Juniper residents gave thumbs up on Thursday to a proposed road widening of Highland Drive, but expressed concerns ranging from costs to collisions.
The City of Kamloops held an open house at the Valleyview Community Hall to answer questions about its $6-million project expected to open for tenders in May.
The project will see two lanes added, one of them converted to a multi-use path for cyclists and pedestrians to access Juniper Ridge subdivision.
"It's a great project. Its time has come," said 20-year resident Al Michel. "But I'm a little concerned about the multi-use path."
Several residents expressed concerns to City staff at the open house meeting about the path, which is intended to mix pedestrians and cyclists.
"Why don't they ban downhill cyclist traffic?" wondered Michel.
"It's an accident waiting to happen. Someone will wail down the path on a road bike and hit a little old lady or someone in the way. It's not a good mix."
City transportation planner Erin Felker said cyclists heading down the hill will be "encouraged" to use the road. The only cyclists she wants to see on the path heading downhill are parents pulling a trailer, for example, or other slow-moving two-wheelers.
Felker said the City may act to restrict bicycle traffic to one-way only on the path if concerns persist once it opens. There are no plans to place restrictions initially.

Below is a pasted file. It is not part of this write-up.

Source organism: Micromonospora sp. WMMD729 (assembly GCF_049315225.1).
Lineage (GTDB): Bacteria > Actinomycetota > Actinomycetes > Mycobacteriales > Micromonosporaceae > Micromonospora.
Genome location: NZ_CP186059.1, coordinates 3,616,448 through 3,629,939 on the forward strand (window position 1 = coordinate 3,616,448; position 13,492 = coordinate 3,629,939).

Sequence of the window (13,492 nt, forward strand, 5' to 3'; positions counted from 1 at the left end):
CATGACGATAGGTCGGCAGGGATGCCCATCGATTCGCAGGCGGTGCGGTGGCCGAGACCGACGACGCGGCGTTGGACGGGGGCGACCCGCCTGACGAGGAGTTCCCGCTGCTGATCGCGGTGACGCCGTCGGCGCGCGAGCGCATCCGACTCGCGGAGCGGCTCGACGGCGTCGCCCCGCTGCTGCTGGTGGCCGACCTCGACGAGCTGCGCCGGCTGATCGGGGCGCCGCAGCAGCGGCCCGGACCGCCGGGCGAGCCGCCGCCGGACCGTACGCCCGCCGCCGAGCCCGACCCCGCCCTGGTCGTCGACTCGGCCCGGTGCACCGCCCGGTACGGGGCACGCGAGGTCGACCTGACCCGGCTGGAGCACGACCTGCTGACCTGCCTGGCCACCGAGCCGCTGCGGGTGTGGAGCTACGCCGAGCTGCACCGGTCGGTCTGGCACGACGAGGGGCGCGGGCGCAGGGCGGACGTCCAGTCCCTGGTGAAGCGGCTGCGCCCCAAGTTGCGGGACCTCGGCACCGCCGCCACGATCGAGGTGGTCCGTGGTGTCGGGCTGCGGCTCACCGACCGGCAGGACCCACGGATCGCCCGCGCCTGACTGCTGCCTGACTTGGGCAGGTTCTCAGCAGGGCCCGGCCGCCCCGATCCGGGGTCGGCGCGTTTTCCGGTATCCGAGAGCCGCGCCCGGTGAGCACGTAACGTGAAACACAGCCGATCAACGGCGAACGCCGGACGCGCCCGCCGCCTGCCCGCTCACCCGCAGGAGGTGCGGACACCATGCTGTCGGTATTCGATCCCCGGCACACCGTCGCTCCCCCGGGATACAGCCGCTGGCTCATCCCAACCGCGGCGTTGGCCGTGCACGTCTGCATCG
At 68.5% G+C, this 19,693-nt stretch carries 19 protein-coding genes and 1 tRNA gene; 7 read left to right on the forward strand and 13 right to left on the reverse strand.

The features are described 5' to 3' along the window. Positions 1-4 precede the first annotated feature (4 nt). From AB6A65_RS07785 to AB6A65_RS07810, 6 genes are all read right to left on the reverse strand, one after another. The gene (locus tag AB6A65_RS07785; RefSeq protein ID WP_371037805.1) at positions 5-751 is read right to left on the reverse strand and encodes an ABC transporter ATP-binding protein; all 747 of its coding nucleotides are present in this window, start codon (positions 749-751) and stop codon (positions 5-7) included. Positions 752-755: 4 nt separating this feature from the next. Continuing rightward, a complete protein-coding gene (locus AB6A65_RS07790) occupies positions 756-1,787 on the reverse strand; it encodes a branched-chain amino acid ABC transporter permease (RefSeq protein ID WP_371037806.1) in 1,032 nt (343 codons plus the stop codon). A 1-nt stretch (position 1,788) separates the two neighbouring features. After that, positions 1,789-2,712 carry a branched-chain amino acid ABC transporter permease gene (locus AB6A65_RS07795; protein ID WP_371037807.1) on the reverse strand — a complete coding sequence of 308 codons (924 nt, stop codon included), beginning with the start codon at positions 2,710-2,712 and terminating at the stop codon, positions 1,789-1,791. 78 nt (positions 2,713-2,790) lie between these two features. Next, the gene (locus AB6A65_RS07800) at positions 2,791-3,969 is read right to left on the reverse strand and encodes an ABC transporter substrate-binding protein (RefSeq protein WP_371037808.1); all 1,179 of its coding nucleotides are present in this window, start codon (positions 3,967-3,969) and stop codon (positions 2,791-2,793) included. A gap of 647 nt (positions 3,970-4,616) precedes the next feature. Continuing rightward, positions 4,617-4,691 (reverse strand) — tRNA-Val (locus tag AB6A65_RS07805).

If traffic warrants — in 20-plus years — the path will be converted to another lane of traffic and a new multi-use path constructed.
The road gets about 6,000 trips daily, mainly in the peak morning and afternoon commuter periods.
Maryann Hyslop, who cycles up and down the hill, welcomed the plans. She has lived in Juniper Ridge for 35 years.
"I could walk down the hill (at that time) and have two vehicles go by me. That doesn't happen anymore."
Trent Leggett, who owns Juniper Market, likes the project. But he's concerned about potential cost overruns of building atop unstable soils.
"It's a silty piece of earth. I don't know if $6 million will cover it."
City design engineer Jesse Dhillon said a geotechnical report recommends a curb and a gutter along the new road to control water — the ingredient needed to cause problems in silt soils.
"The existing road's pretty solid," Dhillon said. "It tells us what's underneath is pretty good."
Some residents wondered why the intersection with Valleyview Drive, a four-way stop, isn't converted to a roundabout.
But Felker said the roundabout required to accommodate large trucks, for example, would be so large the City would need to acquire neighbouring properties and cut into the silt bluffs.
That was deemed too expensive.
The left-field suggestion of the evening came from Tony Brummel, a Juniper resident. He asked City staff why an alternating, counterflow pattern wasn't designed for the middle lane. Such lanes are converted to one direction or other based on time of day to accommodate traffic flows.
But Felker said, besides cost, the roundabout at the top of the hill naturally restricts traffic flows by itself.